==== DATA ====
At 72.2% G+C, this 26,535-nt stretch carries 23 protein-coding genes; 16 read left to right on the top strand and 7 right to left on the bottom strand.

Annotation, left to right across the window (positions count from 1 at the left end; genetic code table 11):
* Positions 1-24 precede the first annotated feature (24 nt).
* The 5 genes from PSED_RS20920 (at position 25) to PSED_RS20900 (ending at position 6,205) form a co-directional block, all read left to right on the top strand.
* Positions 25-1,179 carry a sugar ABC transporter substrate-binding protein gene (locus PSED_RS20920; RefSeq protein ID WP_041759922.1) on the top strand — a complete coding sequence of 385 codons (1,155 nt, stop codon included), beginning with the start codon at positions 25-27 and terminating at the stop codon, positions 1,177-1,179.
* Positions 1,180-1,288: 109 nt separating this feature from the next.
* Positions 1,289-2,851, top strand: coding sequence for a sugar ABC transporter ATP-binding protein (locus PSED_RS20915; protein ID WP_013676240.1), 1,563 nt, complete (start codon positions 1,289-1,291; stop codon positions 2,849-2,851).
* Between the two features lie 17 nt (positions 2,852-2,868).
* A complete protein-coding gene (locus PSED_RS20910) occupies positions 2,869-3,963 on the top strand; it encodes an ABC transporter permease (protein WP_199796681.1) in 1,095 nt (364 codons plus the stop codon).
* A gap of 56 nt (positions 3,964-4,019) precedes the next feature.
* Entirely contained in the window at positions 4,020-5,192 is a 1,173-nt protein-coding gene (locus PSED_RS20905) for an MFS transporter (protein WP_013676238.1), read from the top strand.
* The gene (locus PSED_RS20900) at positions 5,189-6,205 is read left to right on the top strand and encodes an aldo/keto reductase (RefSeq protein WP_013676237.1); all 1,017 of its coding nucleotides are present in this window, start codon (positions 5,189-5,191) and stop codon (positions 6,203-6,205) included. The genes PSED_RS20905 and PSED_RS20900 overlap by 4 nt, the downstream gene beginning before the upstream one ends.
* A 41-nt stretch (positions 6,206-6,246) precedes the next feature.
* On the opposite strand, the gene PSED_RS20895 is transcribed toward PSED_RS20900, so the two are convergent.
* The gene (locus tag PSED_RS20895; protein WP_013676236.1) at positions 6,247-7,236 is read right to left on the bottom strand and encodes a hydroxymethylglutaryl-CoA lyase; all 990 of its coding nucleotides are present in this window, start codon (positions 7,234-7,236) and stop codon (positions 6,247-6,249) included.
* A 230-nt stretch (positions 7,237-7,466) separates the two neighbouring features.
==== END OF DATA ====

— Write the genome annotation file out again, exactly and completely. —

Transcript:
At 72.2% G+C, this 26,535-nt stretch carries 23 protein-coding genes; 16 read left to right on the top strand and 7 right to left on the bottom strand.

Annotation, left to right across the window (positions count from 1 at the left end; genetic code table 11):
* Positions 1-24 precede the first annotated feature (24 nt).
* The 5 genes from PSED_RS20920 (at position 25) to PSED_RS20900 (ending at position 6,205) form a co-directional block, all read left to right on the top strand.
* Positions 25-1,179 carry a sugar ABC transporter substrate-binding protein gene (locus PSED_RS20920; RefSeq protein ID WP_041759922.1) on the top strand — a complete coding sequence of 385 codons (1,155 nt, stop codon included), beginning with the start codon at positions 25-27 and terminating at the stop codon, positions 1,177-1,179.
* Positions 1,180-1,288: 109 nt separating this feature from the next.
* Positions 1,289-2,851, top strand: coding sequence for a sugar ABC transporter ATP-binding protein (locus PSED_RS20915; protein ID WP_013676240.1), 1,563 nt, complete (start codon positions 1,289-1,291; stop codon positions 2,849-2,851).
* Between the two features lie 17 nt (positions 2,852-2,868).
* A complete protein-coding gene (locus PSED_RS20910) occupies positions 2,869-3,963 on the top strand; it encodes an ABC transporter permease (protein WP_199796681.1) in 1,095 nt (364 codons plus the stop codon).
* A gap of 56 nt (positions 3,964-4,019) precedes the next feature.
* Entirely contained in the window at positions 4,020-5,192 is a 1,173-nt protein-coding gene (locus PSED_RS20905) for an MFS transporter (protein WP_013676238.1), read from the top strand.
* The gene (locus PSED_RS20900) at positions 5,189-6,205 is read left to right on the top strand and encodes an aldo/keto reductase (RefSeq protein WP_013676237.1); all 1,017 of its coding nucleotides are present in this window, start codon (positions 5,189-5,191) and stop codon (positions 6,203-6,205) included. The genes PSED_RS20905 and PSED_RS20900 overlap by 4 nt, the downstream gene beginning before the upstream one ends.
* A 41-nt stretch (positions 6,206-6,246) precedes the next feature.
* On the opposite strand, the gene PSED_RS20895 is transcribed toward PSED_RS20900, so the two are convergent.
* The gene (locus tag PSED_RS20895; protein WP_013676236.1) at positions 6,247-7,236 is read right to left on the bottom strand and encodes a hydroxymethylglutaryl-CoA lyase; all 990 of its coding nucleotides are present in this window, start codon (positions 7,234-7,236) and stop codon (positions 6,247-6,249) included.
* A 230-nt stretch (positions 7,237-7,466) separates the two neighbouring features.